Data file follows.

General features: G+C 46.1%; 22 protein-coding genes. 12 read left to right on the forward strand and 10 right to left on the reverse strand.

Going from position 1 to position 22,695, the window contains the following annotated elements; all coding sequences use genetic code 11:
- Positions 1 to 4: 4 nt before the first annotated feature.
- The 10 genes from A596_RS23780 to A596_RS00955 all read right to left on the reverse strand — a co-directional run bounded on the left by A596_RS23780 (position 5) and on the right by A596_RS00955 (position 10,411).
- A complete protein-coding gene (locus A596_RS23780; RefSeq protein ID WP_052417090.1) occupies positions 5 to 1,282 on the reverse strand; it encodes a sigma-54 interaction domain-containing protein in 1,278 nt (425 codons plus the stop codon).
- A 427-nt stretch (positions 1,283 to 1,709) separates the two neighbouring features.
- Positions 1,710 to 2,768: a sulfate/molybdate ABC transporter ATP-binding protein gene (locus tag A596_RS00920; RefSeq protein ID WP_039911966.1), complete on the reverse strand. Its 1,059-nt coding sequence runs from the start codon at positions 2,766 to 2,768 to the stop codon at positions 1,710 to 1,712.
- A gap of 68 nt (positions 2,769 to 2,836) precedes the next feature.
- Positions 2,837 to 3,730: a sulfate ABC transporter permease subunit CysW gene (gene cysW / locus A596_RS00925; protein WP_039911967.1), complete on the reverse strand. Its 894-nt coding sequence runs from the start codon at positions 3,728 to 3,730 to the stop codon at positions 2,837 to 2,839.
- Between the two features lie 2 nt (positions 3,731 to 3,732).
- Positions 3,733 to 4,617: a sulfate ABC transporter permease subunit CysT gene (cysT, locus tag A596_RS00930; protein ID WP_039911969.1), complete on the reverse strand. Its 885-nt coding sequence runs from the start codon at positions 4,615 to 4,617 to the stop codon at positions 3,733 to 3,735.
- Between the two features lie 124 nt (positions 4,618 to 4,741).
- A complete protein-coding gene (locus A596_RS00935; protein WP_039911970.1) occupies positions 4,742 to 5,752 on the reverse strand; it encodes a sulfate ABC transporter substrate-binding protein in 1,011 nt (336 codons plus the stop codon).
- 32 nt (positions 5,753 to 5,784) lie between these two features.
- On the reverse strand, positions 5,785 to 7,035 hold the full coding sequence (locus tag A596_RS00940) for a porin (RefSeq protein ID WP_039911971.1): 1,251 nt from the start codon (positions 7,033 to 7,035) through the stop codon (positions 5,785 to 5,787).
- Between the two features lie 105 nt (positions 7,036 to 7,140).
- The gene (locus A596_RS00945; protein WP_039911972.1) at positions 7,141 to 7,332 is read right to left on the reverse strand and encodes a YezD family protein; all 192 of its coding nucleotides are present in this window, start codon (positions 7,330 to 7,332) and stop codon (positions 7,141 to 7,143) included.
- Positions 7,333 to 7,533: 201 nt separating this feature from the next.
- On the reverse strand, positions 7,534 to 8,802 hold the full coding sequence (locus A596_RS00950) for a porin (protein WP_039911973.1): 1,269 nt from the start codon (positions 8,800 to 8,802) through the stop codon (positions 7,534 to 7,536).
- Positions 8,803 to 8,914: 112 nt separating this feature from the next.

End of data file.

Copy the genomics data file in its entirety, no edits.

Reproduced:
General features: G+C 46.1%; 22 protein-coding genes. 12 read left to right on the forward strand and 10 right to left on the reverse strand.

Going from position 1 to position 22,695, the window contains the following annotated elements; all coding sequences use genetic code 11:
- Positions 1 to 4: 4 nt before the first annotated feature.
- The 10 genes from A596_RS23780 to A596_RS00955 all read right to left on the reverse strand — a co-directional run bounded on the left by A596_RS23780 (position 5) and on the right by A596_RS00955 (position 10,411).
- A complete protein-coding gene (locus A596_RS23780; RefSeq protein ID WP_052417090.1) occupies positions 5 to 1,282 on the reverse strand; it encodes a sigma-54 interaction domain-containing protein in 1,278 nt (425 codons plus the stop codon).
- A 427-nt stretch (positions 1,283 to 1,709) separates the two neighbouring features.
- Positions 1,710 to 2,768: a sulfate/molybdate ABC transporter ATP-binding protein gene (locus tag A596_RS00920; RefSeq protein ID WP_039911966.1), complete on the reverse strand. Its 1,059-nt coding sequence runs from the start codon at positions 2,766 to 2,768 to the stop codon at positions 1,710 to 1,712.
- A gap of 68 nt (positions 2,769 to 2,836) precedes the next feature.
- Positions 2,837 to 3,730: a sulfate ABC transporter permease subunit CysW gene (gene cysW / locus A596_RS00925; protein WP_039911967.1), complete on the reverse strand. Its 894-nt coding sequence runs from the start codon at positions 3,728 to 3,730 to the stop codon at positions 2,837 to 2,839.
- Between the two features lie 2 nt (positions 3,731 to 3,732).
- Positions 3,733 to 4,617: a sulfate ABC transporter permease subunit CysT gene (cysT, locus tag A596_RS00930; protein ID WP_039911969.1), complete on the reverse strand. Its 885-nt coding sequence runs from the start codon at positions 4,615 to 4,617 to the stop codon at positions 3,733 to 3,735.
- Between the two features lie 124 nt (positions 4,618 to 4,741).
- A complete protein-coding gene (locus A596_RS00935; protein WP_039911970.1) occupies positions 4,742 to 5,752 on the reverse strand; it encodes a sulfate ABC transporter substrate-binding protein in 1,011 nt (336 codons plus the stop codon).
- 32 nt (positions 5,753 to 5,784) lie between these two features.
- On the reverse strand, positions 5,785 to 7,035 hold the full coding sequence (locus tag A596_RS00940) for a porin (RefSeq protein ID WP_039911971.1): 1,251 nt from the start codon (positions 7,033 to 7,035) through the stop codon (positions 5,785 to 5,787).
- Between the two features lie 105 nt (positions 7,036 to 7,140).
- The gene (locus A596_RS00945; protein WP_039911972.1) at positions 7,141 to 7,332 is read right to left on the reverse strand and encodes a YezD family protein; all 192 of its coding nucleotides are present in this window, start codon (positions 7,330 to 7,332) and stop codon (positions 7,141 to 7,143) included.
- Positions 7,333 to 7,533: 201 nt separating this feature from the next.
- On the reverse strand, positions 7,534 to 8,802 hold the full coding sequence (locus A596_RS00950) for a porin (protein WP_039911973.1): 1,269 nt from the start codon (positions 8,800 to 8,802) through the stop codon (positions 7,534 to 7,536).
- Positions 8,803 to 8,914: 112 nt separating this feature from the next.